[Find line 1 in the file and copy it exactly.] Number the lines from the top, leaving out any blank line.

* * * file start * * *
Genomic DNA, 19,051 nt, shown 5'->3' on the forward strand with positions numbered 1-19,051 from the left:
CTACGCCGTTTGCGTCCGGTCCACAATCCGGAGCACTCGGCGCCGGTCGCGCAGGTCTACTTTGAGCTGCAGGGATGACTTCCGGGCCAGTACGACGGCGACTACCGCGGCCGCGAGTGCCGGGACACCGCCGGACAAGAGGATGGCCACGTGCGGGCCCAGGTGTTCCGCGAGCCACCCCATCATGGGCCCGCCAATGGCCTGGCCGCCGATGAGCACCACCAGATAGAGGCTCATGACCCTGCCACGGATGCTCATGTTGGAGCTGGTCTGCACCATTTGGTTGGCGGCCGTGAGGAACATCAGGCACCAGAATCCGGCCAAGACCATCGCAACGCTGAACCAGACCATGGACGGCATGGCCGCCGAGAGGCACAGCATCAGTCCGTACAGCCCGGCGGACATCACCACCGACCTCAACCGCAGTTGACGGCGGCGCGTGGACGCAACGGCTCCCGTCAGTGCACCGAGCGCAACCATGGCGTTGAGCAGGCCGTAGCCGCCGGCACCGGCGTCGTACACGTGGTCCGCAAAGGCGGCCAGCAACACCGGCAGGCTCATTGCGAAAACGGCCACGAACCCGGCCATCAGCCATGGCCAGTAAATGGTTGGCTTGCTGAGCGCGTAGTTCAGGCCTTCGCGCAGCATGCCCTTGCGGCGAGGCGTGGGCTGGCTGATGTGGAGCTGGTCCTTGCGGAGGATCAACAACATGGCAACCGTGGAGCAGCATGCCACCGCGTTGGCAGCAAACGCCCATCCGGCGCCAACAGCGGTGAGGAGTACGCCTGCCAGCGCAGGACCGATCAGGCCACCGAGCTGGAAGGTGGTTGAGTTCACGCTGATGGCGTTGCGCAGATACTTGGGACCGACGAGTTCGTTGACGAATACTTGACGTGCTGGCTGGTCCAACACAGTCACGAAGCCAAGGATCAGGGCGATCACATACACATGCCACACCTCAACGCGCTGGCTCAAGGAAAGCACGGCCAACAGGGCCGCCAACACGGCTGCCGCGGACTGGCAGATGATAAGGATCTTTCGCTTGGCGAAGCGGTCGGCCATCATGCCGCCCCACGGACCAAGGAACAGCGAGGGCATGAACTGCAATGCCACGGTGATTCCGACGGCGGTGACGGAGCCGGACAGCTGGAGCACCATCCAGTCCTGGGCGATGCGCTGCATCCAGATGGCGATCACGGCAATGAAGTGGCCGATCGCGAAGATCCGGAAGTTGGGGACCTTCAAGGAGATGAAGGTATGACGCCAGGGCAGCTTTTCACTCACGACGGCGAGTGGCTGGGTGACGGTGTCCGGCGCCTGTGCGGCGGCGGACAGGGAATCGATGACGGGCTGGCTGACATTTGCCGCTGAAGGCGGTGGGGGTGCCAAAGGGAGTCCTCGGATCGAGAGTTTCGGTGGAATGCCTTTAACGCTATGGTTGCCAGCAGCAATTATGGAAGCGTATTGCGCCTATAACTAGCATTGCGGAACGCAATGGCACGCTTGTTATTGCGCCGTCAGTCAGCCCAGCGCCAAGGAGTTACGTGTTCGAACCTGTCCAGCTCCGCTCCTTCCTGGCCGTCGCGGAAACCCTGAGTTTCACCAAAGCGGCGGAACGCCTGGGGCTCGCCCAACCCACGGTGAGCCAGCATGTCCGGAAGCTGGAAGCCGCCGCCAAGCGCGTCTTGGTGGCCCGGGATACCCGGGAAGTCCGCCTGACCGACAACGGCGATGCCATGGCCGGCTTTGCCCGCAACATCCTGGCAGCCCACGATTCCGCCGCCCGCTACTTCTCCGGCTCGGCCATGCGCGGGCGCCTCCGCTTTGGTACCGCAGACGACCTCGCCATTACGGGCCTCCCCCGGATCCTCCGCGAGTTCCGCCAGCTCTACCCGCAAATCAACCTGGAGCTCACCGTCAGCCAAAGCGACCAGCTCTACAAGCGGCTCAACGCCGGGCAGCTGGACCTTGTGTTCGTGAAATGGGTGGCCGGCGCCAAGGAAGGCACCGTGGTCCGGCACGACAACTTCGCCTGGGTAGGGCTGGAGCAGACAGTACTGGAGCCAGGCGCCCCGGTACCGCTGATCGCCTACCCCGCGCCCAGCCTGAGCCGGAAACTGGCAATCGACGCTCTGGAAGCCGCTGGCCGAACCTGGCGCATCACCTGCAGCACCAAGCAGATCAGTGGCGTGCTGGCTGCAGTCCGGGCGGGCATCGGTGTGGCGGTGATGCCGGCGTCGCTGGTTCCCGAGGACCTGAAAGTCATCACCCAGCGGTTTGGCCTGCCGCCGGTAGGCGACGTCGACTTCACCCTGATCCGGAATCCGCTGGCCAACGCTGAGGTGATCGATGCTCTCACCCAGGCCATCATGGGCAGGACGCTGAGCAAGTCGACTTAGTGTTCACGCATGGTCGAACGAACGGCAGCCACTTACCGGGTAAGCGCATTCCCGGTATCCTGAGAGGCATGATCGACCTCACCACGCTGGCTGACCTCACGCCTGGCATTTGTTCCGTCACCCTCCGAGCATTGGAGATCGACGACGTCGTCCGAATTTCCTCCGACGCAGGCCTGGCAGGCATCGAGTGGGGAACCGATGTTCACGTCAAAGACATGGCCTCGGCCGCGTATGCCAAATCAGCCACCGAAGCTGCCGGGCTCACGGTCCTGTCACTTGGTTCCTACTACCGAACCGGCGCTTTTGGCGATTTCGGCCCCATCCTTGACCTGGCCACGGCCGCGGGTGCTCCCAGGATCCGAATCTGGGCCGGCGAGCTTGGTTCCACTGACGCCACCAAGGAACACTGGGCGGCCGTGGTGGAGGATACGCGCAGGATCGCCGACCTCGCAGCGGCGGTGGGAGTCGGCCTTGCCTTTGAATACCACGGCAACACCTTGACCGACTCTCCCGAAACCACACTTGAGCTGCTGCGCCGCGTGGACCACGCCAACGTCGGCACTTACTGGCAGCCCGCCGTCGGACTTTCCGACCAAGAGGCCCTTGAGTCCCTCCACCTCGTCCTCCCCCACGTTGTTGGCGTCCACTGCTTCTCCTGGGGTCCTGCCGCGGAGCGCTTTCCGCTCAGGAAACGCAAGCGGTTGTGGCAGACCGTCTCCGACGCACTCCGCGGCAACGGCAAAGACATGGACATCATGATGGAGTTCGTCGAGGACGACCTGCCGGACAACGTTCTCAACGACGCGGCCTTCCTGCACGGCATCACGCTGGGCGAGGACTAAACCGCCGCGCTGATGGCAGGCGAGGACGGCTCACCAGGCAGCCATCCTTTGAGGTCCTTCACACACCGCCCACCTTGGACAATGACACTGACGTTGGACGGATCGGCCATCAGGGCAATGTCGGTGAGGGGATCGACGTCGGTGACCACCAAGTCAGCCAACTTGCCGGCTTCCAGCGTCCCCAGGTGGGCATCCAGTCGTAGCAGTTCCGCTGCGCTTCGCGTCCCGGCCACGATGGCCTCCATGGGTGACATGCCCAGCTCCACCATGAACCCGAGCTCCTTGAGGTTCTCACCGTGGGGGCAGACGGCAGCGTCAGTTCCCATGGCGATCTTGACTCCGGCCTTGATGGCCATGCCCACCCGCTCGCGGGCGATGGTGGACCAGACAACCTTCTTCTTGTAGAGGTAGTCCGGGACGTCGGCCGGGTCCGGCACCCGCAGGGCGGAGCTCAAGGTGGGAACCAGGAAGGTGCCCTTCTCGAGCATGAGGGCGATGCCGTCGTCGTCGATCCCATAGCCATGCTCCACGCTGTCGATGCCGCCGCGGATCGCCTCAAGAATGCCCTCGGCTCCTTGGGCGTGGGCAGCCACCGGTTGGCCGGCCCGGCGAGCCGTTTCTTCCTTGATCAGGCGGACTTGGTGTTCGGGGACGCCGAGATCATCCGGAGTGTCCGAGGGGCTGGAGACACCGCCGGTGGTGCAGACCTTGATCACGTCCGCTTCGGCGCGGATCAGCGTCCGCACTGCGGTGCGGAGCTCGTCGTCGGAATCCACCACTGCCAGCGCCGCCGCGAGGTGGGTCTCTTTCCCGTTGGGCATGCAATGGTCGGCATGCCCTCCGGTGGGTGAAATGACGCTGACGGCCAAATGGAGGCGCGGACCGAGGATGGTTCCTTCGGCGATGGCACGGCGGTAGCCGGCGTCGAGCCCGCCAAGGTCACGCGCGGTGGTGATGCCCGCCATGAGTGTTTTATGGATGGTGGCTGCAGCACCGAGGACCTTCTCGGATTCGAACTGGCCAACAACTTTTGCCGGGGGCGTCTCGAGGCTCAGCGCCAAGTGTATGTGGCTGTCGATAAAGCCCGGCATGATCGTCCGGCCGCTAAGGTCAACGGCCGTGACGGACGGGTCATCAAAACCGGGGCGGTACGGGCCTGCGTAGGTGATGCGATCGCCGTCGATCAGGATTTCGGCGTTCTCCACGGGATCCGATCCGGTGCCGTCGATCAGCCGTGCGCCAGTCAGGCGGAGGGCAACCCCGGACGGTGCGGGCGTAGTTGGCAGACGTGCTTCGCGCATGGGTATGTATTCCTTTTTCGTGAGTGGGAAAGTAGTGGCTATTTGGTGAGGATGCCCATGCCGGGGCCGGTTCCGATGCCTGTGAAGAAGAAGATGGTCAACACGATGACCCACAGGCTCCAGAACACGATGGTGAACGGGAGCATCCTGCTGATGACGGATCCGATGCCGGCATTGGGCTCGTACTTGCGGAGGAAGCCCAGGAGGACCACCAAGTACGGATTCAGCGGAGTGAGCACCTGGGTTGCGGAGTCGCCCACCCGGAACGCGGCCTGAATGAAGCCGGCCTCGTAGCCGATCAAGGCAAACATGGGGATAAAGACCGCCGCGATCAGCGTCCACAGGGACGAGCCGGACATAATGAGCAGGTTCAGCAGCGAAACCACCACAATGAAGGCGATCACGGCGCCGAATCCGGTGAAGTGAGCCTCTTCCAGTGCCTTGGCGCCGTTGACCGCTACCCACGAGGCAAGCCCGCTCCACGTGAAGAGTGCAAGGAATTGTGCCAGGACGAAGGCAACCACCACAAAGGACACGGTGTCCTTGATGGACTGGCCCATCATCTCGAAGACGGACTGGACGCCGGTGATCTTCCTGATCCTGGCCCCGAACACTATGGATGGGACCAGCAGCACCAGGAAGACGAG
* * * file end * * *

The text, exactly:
Genomic DNA, 19,051 nt, shown 5'->3' on the forward strand with positions numbered 1-19,051 from the left: